It is enough to have spent a few sleepless nights to fully understand the importance of sleep for our body and its proper functioning.
The same goes for horses: Equines need enough quality and sufficient sleep to stay healthy and perform. So how do horses sleep? Standing or lying down? Why don’t they fall when they sleep standing up? And what are the different types of sleep in the horse? We will answer all your questions in this article.
How does a horse sleep?
In the collective imagination, there is this belief that the horse sleeps upright. Is it true?
Do horses sleep standing up?
Yes, horses sleep well standing up, but what you need to know is that they can also lie down and sleep lying down. And they often lie down to sleep! The major difference between lying down or standing for sleep is related to the depth of sleep in which the horse will enter.
When they are lying on their chest, “lying like a cow” with the forelimbs bent under the chest, they will fall into slow-wave sleep. And it is only when they are lying on their side, on their side, with their legs stretched out, that they will go into REM sleep.
Where do the horses lie?
Horses do not lie down everywhere. They look for a clean, dry place to lie down. And if they don’t find a place to their liking, they often don’t go to bed at all.
Note: if they lie down on the damp ground, they can develop rheumatic diseases. Likewise, if they sleep in boxes with too little litter, there is a risk of scratching, the thicker the litter, the more comfortable it will be for your horse and also expensive incidentally!
Why do horses sleep standing up?
When in a herd, horses only lie down to sleep if they feel safe. This is especially true in a position lying flat on its side with the legs extended, in this position, the horse will not be very reactive to flee if threatened and it will take longer to get up than if it is threatened, dozed while standing.
Because horses are relatively restless and fearful animals (potential prey for predators in their original environment). When they sleep upright, they waste no time getting up and, in an emergency, can escape quickly. A horse that does not feel safe in its surroundings will not go to bed at all, or only for a short time.
Types of sleep in horses
Horses have different forms of sleep and rest, which cannot always be distinguished from the outside.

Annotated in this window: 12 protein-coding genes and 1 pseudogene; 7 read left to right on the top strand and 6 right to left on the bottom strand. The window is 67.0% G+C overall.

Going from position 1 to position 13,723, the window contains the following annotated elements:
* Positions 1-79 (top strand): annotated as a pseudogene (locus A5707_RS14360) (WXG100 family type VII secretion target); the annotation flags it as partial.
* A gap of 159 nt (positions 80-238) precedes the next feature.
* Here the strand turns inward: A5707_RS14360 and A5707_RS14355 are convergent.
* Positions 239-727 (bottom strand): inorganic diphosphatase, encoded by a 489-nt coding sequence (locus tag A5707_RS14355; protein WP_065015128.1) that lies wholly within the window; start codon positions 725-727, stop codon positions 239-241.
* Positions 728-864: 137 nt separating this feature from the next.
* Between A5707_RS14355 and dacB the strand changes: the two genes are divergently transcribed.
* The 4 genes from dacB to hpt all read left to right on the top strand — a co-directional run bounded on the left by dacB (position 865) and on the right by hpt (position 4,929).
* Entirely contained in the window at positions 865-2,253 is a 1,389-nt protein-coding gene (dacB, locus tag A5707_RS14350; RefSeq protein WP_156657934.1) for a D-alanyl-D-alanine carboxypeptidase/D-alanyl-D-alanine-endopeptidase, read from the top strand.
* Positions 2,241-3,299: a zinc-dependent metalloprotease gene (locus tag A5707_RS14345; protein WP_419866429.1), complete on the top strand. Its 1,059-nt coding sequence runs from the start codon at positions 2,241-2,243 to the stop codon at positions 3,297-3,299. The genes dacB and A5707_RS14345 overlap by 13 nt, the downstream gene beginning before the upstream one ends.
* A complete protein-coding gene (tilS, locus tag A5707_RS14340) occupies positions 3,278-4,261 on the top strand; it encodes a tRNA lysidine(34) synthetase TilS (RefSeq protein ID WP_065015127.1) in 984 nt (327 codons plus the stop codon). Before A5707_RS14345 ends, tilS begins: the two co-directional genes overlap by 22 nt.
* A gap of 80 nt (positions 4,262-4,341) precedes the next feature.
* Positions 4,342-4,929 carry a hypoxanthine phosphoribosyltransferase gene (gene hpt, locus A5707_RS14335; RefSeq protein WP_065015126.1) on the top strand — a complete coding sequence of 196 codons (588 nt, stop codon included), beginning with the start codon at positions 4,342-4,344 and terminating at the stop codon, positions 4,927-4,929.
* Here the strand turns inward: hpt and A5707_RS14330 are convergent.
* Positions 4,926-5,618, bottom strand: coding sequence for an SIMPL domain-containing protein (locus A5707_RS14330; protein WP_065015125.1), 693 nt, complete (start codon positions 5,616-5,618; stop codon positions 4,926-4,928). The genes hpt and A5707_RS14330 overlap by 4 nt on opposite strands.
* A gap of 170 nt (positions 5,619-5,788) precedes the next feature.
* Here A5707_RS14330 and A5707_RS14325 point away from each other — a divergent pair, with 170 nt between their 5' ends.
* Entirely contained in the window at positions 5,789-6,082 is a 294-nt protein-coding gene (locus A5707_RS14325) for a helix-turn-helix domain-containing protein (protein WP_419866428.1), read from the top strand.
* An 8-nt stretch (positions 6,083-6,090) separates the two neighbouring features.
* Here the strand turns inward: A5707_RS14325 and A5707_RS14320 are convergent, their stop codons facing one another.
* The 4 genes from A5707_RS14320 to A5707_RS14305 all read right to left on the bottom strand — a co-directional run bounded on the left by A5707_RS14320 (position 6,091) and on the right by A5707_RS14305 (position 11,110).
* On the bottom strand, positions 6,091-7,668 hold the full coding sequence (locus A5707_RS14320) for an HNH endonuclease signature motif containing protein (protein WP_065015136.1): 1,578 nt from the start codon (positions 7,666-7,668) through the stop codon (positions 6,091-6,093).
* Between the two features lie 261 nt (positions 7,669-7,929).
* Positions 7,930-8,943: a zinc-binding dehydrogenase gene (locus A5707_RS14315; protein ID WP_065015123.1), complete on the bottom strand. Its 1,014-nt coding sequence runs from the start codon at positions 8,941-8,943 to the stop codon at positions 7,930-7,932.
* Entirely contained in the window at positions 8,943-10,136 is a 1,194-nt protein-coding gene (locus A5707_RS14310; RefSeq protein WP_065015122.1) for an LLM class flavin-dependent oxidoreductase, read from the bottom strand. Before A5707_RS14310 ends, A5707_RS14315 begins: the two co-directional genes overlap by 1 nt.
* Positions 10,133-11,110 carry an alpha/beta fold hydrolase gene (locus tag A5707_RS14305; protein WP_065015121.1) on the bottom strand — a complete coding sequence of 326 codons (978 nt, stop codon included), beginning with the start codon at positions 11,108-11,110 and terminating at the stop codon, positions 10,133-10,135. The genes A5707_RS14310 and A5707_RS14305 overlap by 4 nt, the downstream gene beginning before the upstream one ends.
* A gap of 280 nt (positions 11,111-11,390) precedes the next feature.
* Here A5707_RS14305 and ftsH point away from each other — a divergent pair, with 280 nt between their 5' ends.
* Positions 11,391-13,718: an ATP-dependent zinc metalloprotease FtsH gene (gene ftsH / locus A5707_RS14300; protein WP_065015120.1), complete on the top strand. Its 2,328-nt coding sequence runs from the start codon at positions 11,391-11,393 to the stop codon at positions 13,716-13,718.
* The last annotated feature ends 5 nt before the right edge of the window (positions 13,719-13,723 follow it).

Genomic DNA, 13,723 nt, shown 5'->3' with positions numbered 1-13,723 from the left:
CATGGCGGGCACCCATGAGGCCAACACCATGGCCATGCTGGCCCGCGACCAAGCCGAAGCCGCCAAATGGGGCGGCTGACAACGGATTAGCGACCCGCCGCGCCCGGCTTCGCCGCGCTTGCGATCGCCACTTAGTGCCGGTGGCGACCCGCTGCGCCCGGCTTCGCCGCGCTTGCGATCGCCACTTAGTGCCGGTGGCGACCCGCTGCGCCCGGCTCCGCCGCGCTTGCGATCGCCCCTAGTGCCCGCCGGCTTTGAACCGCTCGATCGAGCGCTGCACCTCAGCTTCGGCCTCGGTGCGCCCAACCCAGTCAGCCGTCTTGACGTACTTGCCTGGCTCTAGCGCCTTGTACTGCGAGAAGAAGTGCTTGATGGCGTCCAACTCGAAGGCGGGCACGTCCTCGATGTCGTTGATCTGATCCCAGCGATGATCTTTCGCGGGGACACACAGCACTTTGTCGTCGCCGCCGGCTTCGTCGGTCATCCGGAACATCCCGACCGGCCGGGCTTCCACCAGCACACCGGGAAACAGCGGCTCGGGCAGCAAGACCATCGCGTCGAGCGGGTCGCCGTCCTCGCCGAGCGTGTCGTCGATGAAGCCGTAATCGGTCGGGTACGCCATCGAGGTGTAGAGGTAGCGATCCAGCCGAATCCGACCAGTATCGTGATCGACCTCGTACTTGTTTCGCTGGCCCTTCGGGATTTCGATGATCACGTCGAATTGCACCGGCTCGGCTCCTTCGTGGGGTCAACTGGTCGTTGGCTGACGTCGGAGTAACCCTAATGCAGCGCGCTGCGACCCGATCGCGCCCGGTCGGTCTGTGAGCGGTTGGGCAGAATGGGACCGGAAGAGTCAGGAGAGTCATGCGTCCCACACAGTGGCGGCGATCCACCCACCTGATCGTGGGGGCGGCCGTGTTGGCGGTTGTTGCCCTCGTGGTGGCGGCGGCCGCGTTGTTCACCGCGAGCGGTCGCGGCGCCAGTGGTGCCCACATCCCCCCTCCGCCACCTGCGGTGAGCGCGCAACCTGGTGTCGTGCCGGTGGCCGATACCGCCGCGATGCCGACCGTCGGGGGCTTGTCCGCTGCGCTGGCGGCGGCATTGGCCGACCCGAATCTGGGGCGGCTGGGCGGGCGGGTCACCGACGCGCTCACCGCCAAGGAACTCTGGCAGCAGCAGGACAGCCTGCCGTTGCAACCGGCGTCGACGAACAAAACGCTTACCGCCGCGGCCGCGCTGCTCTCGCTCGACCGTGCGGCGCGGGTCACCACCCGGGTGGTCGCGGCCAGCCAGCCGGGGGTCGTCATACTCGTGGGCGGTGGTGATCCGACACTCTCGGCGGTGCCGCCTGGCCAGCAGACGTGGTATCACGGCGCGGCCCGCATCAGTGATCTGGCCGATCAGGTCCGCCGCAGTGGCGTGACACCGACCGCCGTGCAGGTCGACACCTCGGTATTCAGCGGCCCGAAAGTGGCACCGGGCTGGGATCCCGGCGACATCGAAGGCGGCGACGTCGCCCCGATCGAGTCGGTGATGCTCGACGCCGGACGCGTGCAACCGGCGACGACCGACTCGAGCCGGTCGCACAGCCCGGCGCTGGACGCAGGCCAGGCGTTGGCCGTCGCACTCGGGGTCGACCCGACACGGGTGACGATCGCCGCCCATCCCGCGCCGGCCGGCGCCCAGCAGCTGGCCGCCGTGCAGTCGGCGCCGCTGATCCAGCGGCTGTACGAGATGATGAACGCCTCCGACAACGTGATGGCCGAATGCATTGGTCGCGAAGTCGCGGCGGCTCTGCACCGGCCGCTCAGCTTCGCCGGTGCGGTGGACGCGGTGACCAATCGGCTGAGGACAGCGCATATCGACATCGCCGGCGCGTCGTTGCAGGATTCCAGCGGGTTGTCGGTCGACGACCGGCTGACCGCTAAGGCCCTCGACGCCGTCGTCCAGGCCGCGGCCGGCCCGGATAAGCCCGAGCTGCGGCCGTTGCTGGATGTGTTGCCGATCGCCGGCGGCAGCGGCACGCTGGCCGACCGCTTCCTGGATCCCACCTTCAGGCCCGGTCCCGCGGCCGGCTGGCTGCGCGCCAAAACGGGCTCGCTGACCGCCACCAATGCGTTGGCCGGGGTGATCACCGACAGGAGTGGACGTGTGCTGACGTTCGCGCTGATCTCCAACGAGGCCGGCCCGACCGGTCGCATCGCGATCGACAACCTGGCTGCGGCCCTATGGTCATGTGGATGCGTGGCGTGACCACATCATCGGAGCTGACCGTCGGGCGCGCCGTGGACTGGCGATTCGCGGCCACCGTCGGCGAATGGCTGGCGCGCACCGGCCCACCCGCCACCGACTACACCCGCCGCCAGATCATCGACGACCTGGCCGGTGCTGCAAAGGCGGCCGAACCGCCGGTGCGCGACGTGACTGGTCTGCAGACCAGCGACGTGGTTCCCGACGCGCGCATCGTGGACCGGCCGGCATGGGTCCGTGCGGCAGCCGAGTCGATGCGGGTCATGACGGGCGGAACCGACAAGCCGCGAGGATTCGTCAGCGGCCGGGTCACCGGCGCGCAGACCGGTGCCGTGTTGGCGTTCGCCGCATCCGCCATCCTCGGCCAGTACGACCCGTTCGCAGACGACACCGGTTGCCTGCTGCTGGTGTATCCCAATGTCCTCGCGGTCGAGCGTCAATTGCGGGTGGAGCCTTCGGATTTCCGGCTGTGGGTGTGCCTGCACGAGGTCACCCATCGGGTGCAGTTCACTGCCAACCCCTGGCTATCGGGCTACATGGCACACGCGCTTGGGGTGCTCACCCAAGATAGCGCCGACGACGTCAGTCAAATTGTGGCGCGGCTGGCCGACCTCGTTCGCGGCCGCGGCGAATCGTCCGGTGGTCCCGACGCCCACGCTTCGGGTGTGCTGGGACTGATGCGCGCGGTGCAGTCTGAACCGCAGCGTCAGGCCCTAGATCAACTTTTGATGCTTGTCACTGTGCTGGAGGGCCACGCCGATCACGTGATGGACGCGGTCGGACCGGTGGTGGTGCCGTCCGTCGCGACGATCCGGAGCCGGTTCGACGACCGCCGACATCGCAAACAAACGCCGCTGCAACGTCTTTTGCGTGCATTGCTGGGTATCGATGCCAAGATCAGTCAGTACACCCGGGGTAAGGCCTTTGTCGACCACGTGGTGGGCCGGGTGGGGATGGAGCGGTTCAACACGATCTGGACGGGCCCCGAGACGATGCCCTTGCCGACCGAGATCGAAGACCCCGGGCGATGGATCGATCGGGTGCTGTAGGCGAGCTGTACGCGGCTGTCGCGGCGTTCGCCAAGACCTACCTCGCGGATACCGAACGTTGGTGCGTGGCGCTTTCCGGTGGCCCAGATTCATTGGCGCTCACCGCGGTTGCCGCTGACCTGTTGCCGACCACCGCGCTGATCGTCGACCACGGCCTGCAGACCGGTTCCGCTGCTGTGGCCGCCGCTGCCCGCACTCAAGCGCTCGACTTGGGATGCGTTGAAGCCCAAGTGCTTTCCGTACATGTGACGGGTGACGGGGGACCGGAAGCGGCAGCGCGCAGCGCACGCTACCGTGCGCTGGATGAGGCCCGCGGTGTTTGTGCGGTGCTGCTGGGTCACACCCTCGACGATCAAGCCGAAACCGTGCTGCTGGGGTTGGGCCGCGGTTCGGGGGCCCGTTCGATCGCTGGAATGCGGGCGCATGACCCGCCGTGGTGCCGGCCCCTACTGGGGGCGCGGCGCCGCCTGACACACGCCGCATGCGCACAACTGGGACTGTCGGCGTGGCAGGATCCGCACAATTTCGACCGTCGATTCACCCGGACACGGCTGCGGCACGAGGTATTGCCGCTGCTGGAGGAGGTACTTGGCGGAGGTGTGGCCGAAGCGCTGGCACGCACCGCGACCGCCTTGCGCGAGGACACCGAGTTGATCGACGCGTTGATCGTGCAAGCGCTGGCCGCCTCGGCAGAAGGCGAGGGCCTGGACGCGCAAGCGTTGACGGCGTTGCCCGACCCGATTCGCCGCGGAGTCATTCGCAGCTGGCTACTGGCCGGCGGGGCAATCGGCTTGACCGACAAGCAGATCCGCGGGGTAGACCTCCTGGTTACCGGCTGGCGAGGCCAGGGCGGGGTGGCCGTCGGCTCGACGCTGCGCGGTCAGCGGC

Drowsiness is the stage between waking up and sleeping. It is cited here separately, but it is actually a preliminary stage of slow-wave sleep. Seen from the outside, it is not possible to say which of these two states a horse is in.
Slow-wave sleep is designated by the term SWS, short for Slow Wave Sleep in English. During this process of non-REM (non-REM) sleep, the horse’s breathing rate and heartbeat slow down, even slight muscle movements can still be perceived. His brain is then almost inactive.
Horses can also enter this type of sleep while standing. This type of sleep is accompanied by a constant lowering of the head, its eyes are half or fully closed, and it changes its load on the hind legs at regular intervals. When a horse is lying on its chest while sleeping, it is still in slow-wave sleep. In this phase of sleep, horses remain vigilant and attentive to what is happening around them and wake up at the slightest noise.
REM sleep or REM
It is the deepest phase of sleep in horses. Circulation and respiration are reduced, but the brain remains active. His eyes are closed, and contract causing rapid eye movements, hence the name REM (Rapid Eye Movement). Studies have shown that horses first enter slow-wave sleep and only then enter the REM phase (or REM).
As muscle tension is greatly reduced during this phase, this type of sleep is only possible when lying on your side (with the legs extended). This phase is particularly important for muscle recovery. Indeed, the muscles of the neck and the skeleton are then completely relaxed. It is also during this phase that the horse dreams;
Watch out for REM sleep deficit
Horses with REM sleep deficiency often fall and may even collapse. As a result, they get wounds of small or larger size, at the level of the balls for example.
Horse anatomy and sleep
How come horses can sleep standing up?
In humans, all muscles relax during sleep. Well, with horses it’s the same. But then why don’t horses fall when they sleep standing up, you will ask? The reason is simple, they do not fall thanks to the specific anatomy of the articulation of their lower limbs.
They have a sophisticated hooking mechanism by the kneecap that allows vertical parking without having to do any work. muscular. The patella is blocked on a relief of the femur, thus preventing the leg from bending. That way, with their kneecap, locked, they can stand upright with relaxed muscles safely, even when sleeping.
Every ten minutes or so, the horses change their supporting leg. They may have light sleep or phases of deep sleep while standing. But REM sleep is not possible while standing.
In groups, sleep is contagious